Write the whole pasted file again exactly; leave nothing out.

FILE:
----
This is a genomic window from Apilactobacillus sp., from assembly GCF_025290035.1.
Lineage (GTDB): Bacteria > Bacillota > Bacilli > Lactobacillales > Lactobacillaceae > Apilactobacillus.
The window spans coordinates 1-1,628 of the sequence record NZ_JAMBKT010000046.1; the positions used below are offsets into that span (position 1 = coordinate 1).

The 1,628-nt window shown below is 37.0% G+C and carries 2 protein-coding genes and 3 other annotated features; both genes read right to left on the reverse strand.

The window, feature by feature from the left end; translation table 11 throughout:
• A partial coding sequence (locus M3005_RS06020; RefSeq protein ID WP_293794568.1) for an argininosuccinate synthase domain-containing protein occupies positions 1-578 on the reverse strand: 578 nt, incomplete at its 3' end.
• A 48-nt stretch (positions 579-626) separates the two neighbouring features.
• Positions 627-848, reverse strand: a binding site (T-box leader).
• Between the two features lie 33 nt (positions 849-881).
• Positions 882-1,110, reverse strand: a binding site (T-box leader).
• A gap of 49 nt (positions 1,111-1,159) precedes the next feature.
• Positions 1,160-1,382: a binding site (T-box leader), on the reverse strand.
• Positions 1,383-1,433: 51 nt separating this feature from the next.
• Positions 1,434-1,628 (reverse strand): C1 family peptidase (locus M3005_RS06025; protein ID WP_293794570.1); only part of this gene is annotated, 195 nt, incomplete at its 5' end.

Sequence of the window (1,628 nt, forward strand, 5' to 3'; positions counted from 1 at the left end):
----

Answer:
This is a genomic window from Apilactobacillus sp., from assembly GCF_025290035.1.
Lineage (GTDB): Bacteria > Bacillota > Bacilli > Lactobacillales > Lactobacillaceae > Apilactobacillus.
The window spans coordinates 1-1,628 of the sequence record NZ_JAMBKT010000046.1; the positions used below are offsets into that span (position 1 = coordinate 1).

The 1,628-nt window shown below is 37.0% G+C and carries 2 protein-coding genes and 3 other annotated features; both genes read right to left on the reverse strand.

The window, feature by feature from the left end; translation table 11 throughout:
• A partial coding sequence (locus M3005_RS06020; RefSeq protein ID WP_293794568.1) for an argininosuccinate synthase domain-containing protein occupies positions 1-578 on the reverse strand: 578 nt, incomplete at its 3' end.
• A 48-nt stretch (positions 579-626) separates the two neighbouring features.
• Positions 627-848, reverse strand: a binding site (T-box leader).
• Between the two features lie 33 nt (positions 849-881).
• Positions 882-1,110, reverse strand: a binding site (T-box leader).
• A gap of 49 nt (positions 1,111-1,159) precedes the next feature.
• Positions 1,160-1,382: a binding site (T-box leader), on the reverse strand.
• Positions 1,383-1,433: 51 nt separating this feature from the next.
• Positions 1,434-1,628 (reverse strand): C1 family peptidase (locus M3005_RS06025; protein ID WP_293794570.1); only part of this gene is annotated, 195 nt, incomplete at its 5' end.

Sequence of the window (1,628 nt, forward strand, 5' to 3'; positions counted from 1 at the left end):